New York Times  |  March 23, 2011

Graduating from college and looking for a job is hard enough. But recent college graduates must also learn how to manage a budget–often with a salary lower than they hoped for–as well as juggle saving for retirement and paying off student loan debt.

With national student loan debt surpassing $1 trillion, many young people grapple with how to successfully pay off the debt they took on to attend college or graduate school.

The New York Times featured a story about one such recent graduate, Courtney, and I weighed in as the financial expert. While there are no easy answers, some strategies are certainly better than others. You can read Courtney’s story and my advice here.
From the article:

Lauren Lyons Cole, 29, is a certified financial planner in New York City. Her concern about Ms. McNair’s situation is the risk of taking on more loan debt than she will earn when she graduates. “I see that so many young people don’t understand that $40,000 a year, $50,000, even $60,000, it just really doesn’t go far,” she said.

But to Ms. McNair, that kind of salary seems comparable to winning the lottery. Asked about her dream financial situation, she replied, “I’d find a job that paid me goo-gobs of money to do what I love.” Her definition of “goo-gobs”?

Something around $25 an hour. Or $52,000 a year.

Ms. Cole said Ms. McNair was wise to pursue a graduate degree in a field where there were jobs. But she was underestimating the salary she should ultimately shoot for, given her education and skills. “Nobody’s telling her that she has to work on Wall Street or sell her soul,” Ms. Cole said. “But the reality is life is expensive.”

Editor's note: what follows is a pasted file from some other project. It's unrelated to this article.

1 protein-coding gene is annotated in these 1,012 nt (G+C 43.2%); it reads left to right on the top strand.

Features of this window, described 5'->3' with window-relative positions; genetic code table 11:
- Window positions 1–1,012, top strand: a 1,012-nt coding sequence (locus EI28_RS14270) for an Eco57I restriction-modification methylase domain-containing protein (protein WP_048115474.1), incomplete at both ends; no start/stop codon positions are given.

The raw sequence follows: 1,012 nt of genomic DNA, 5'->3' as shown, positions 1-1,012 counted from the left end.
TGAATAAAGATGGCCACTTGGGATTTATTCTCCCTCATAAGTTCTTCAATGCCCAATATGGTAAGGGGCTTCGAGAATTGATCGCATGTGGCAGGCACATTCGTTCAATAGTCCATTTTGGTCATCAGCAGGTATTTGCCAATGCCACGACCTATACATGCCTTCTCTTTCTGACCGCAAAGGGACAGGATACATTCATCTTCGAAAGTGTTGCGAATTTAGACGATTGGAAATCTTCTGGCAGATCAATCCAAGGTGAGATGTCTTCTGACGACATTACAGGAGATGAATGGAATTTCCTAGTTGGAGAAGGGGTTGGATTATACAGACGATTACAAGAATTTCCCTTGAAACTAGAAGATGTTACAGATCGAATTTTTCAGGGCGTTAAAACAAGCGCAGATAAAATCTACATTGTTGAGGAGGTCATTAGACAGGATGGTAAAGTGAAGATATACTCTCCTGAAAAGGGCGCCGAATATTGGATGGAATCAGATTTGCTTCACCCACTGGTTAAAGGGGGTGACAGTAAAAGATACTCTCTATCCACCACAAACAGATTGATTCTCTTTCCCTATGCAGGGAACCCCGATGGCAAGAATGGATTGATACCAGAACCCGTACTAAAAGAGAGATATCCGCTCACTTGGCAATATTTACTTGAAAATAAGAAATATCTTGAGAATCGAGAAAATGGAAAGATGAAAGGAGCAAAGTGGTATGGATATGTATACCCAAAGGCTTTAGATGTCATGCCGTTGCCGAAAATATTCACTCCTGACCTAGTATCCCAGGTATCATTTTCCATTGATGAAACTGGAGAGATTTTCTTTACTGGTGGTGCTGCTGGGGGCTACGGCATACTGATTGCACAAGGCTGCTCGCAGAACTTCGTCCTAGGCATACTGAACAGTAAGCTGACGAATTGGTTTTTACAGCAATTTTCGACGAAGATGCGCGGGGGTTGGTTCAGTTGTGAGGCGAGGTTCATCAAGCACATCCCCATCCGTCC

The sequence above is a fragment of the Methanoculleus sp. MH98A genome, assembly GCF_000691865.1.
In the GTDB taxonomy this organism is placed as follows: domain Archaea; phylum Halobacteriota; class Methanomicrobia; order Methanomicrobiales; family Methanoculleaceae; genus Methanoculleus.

To that end, Ms. Cole said a good practice run for Ms. McNair, in terms of placing a higher value on her abilities, would be to ask her father for a raise. Ms. McNair has been working for the family foundation for a year. (She did at one point jokingly ask for a better title — director of curriculum development instead of assistant director. Her father told her to get her master’s first.) And Ms. Cole said Ms. McNair should find out what other tutors in the area were paid and charge accordingly, instead of simply telling clients to pay what they can, which is what she is currently doing.

Ms. McNair does not assign high priority to a high salary. And that’s partly because her parents emphasized to her that money cannot — and does not — solve all problems. “It’s not necessarily a matter of needing more money,” said her mother. “She can get more money and still be chronically broke.” But money does pay the bills, assuming you manage it well. Greg McNair said the family did not talk much about money and certainly not about handling it, as the children were growing up.

So, Ms. Cole said Courtney needed to cover the budgeting basics. Forget about retirement and other long-term goals. For now, she needs to figure out her cost of living and what’s left over.

Ms. McNair earns about $1,200 a month. Her fixed monthly expenses, including the car, phone, credit card bills and payment on the one student loan she has not been able to defer, total around $1,000. That leaves about $200 in wiggle room. Ms. Cole urged Ms. McNair to set up an automatic deposit of $80 into a savings account every month and then give herself $30 a week for everything else. “When it’s gone, it’s gone,” Ms. Cole said. “It might be a struggle for Friday and Saturday for the first few weeks, but you start adapting to the behavior and spend smarter during the week.”


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